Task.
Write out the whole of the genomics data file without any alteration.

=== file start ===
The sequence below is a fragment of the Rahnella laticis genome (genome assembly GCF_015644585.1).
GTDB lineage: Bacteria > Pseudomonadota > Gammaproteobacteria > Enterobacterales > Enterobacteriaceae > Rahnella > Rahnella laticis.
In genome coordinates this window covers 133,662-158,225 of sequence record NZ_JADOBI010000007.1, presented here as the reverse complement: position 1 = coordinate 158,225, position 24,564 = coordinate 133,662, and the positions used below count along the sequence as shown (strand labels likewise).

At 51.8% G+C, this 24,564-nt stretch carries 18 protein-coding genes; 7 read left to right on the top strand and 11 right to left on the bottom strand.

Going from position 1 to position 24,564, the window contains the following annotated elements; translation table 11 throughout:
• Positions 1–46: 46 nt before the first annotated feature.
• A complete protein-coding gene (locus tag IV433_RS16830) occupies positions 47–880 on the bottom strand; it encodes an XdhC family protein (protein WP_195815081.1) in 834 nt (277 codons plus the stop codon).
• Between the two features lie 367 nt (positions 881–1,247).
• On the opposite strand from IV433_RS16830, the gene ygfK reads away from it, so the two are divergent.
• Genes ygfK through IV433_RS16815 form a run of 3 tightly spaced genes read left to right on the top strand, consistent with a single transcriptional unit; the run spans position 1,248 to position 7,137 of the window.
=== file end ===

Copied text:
The sequence below is a fragment of the Rahnella laticis genome (genome assembly GCF_015644585.1).
GTDB lineage: Bacteria > Pseudomonadota > Gammaproteobacteria > Enterobacterales > Enterobacteriaceae > Rahnella > Rahnella laticis.
In genome coordinates this window covers 133,662-158,225 of sequence record NZ_JADOBI010000007.1, presented here as the reverse complement: position 1 = coordinate 158,225, position 24,564 = coordinate 133,662, and the positions used below count along the sequence as shown (strand labels likewise).

At 51.8% G+C, this 24,564-nt stretch carries 18 protein-coding genes; 7 read left to right on the top strand and 11 right to left on the bottom strand.

Going from position 1 to position 24,564, the window contains the following annotated elements; translation table 11 throughout:
• Positions 1–46: 46 nt before the first annotated feature.
• A complete protein-coding gene (locus tag IV433_RS16830) occupies positions 47–880 on the bottom strand; it encodes an XdhC family protein (protein WP_195815081.1) in 834 nt (277 codons plus the stop codon).
• Between the two features lie 367 nt (positions 881–1,247).
• On the opposite strand from IV433_RS16830, the gene ygfK reads away from it, so the two are divergent.
• Genes ygfK through IV433_RS16815 form a run of 3 tightly spaced genes read left to right on the top strand, consistent with a single transcriptional unit; the run spans position 1,248 to position 7,137 of the window.